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Prostate Cancer Prostatic Dis. 2012 Jun;15(2):195-201. doi: 10.1038/pcan.2011.60. Epub 2011 Nov 29.

Systemic inflammation and survival of patients with prostate cancer: evidence from the Glasgow Inflammation Outcome Study.

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  • 1Academic Unit of Public Health, Centre for Population & Health Sciences, University of Glasgow, Glasgow, UK.



There is some evidence that systemic inflammation may be associated with survival in patients with prostate cancer; however, it is unclear whether this is independent of grade. We therefore investigated the role of inflammation-based prognostic scores, the modified Glasgow Prognostic Score (mGPS) and neutrophil lymphocyte ratio (NLR), and their associations with Gleason grade in patients with prostate cancer.


Patients from a cohort, the Glasgow Inflammation Outcome Study, who had diagnosis of prostate cancer, were included in this study. The mGPS was constructed by combining C-reactive protein and albumin whereas NLR by calculating the ratio of neutrophils to lymphocytes. We estimated 5-year relative survival and relative excess risk (RER) of death by mGPS and NLR categories after adjusting for age, socioeconomic circumstances and Gleason grade.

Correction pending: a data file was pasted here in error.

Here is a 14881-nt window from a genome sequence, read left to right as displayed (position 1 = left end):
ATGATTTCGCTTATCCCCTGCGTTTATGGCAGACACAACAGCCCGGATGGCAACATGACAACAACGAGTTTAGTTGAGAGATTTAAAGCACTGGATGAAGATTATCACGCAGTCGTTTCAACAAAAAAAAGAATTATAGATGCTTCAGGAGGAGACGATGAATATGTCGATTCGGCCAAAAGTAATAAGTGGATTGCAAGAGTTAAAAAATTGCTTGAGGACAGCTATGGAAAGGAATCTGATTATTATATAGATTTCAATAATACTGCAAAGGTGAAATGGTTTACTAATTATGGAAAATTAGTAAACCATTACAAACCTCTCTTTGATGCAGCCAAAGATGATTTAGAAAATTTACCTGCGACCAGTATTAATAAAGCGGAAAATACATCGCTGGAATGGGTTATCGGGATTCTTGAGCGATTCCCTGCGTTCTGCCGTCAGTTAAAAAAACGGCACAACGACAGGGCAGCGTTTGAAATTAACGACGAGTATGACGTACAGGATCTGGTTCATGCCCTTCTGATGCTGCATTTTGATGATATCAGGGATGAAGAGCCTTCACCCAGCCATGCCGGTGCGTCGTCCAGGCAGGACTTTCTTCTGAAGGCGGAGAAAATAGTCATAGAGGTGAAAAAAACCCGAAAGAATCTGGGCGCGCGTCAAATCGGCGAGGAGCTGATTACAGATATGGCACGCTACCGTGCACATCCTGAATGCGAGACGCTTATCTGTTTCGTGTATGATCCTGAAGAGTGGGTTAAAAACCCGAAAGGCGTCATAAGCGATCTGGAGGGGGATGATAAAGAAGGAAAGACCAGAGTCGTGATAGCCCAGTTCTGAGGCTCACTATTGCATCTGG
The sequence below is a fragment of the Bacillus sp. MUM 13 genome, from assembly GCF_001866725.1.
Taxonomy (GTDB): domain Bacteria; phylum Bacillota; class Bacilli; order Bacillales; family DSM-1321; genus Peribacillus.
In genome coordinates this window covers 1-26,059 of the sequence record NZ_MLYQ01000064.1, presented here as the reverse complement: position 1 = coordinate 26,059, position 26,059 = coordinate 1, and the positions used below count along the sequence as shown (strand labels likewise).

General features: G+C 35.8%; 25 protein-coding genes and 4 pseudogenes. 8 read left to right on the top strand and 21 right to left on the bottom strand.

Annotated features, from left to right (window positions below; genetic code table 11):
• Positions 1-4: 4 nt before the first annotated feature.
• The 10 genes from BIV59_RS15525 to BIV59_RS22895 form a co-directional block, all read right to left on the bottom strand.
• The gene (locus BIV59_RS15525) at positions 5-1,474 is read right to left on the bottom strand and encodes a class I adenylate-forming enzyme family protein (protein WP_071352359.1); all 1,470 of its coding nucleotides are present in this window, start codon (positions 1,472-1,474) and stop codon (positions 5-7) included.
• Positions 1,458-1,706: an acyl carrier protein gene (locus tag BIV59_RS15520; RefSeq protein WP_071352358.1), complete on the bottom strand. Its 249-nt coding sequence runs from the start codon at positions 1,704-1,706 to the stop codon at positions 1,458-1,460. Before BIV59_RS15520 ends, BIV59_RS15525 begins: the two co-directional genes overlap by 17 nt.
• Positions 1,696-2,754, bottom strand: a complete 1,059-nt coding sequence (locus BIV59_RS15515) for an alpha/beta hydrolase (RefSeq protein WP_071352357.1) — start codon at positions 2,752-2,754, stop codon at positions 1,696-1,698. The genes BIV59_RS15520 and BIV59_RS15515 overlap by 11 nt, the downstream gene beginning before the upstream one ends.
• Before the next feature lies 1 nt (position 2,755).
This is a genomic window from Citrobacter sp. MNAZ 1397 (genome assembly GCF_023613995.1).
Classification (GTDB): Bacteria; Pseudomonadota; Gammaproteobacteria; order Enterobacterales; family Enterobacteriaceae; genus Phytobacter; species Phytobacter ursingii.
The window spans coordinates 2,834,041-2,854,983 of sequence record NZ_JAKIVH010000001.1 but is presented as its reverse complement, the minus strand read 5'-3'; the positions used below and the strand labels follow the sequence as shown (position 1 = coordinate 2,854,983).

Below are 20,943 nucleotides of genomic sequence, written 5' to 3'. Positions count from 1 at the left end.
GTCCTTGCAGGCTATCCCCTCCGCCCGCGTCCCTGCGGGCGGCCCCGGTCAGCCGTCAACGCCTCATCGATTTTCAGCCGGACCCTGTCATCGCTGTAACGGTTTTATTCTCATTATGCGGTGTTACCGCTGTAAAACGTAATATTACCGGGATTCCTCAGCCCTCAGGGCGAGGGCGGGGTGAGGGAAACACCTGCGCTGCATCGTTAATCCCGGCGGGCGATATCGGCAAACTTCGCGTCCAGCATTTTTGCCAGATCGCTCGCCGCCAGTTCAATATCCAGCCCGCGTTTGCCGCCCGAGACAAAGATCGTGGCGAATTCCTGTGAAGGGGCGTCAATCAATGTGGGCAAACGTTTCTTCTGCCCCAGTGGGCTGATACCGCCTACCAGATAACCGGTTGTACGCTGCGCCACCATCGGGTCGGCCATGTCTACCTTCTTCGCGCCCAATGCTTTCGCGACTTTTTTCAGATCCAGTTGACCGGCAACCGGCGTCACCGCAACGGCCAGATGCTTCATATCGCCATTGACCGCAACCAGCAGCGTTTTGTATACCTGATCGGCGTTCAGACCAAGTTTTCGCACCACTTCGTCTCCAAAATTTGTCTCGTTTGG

In all, 897 prostate cancer patients were identified; of those 422 (47%) died during a maximum follow-up of 6.2 years. Systemic inflammation appeared to have significant prognostic value. The mGPS predicted poorer 5-year overall and relative survival independent of age, socioeconomic circumstances, disease grade and NLR. Raised mGPS also had a significant association with excess risk of death (mGPS 2: RER =2.41, 95% confidence interval 1.37-4.23) among aggressive, clinically significant prostate cancer (Gleason grades 8-10).


The mGPS is a strong measure of systemic inflammation, when compared with NLR. Prostate cancer patients with a raised mGPS had significantly higher risk of death for overall as well high-grade disease. Inflammation-based prognostic scores predict outcome in patients with prostate cancer and should be added to their routine clinical assessment.

[PubMed - indexed for MEDLINE]
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